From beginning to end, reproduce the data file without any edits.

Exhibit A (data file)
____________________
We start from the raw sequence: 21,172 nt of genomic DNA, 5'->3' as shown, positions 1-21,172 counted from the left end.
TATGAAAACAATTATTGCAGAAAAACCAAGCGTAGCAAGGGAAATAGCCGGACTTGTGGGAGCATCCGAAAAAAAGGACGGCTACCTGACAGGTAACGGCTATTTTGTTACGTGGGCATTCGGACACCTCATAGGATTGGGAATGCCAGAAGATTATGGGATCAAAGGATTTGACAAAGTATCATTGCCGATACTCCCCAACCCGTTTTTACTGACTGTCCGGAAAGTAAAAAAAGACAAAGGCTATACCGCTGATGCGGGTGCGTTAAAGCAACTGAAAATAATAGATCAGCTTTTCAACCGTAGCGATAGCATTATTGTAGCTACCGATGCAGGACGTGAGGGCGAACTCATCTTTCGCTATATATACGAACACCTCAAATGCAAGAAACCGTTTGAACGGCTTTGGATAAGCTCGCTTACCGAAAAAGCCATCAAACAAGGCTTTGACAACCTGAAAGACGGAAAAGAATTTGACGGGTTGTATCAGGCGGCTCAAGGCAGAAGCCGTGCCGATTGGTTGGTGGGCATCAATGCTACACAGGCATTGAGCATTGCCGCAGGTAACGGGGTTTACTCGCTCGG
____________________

We start from the raw sequence: 21,172 nt of genomic DNA, 5'->3' as shown, positions 1-21,172 counted from the left end.
TATGAAAACAATTATTGCAGAAAAACCAAGCGTAGCAAGGGAAATAGCCGGACTTGTGGGAGCATCCGAAAAAAAGGACGGCTACCTGACAGGTAACGGCTATTTTGTTACGTGGGCATTCGGACACCTCATAGGATTGGGAATGCCAGAAGATTATGGGATCAAAGGATTTGACAAAGTATCATTGCCGATACTCCCCAACCCGTTTTTACTGACTGTCCGGAAAGTAAAAAAAGACAAAGGCTATACCGCTGATGCGGGTGCGTTAAAGCAACTGAAAATAATAGATCAGCTTTTCAACCGTAGCGATAGCATTATTGTAGCTACCGATGCAGGACGTGAGGGCGAACTCATCTTTCGCTATATATACGAACACCTCAAATGCAAGAAACCGTTTGAACGGCTTTGGATAAGCTCGCTTACCGAAAAAGCCATCAAACAAGGCTTTGACAACCTGAAAGACGGAAAAGAATTTGACGGGTTGTATCAGGCGGCTCAAGGCAGAAGCCGTGCCGATTGGTTGGTGGGCATCAATGCTACACAGGCATTGAGCATTGCCGCAGGTAACGGGGTTTACTCGCTCGG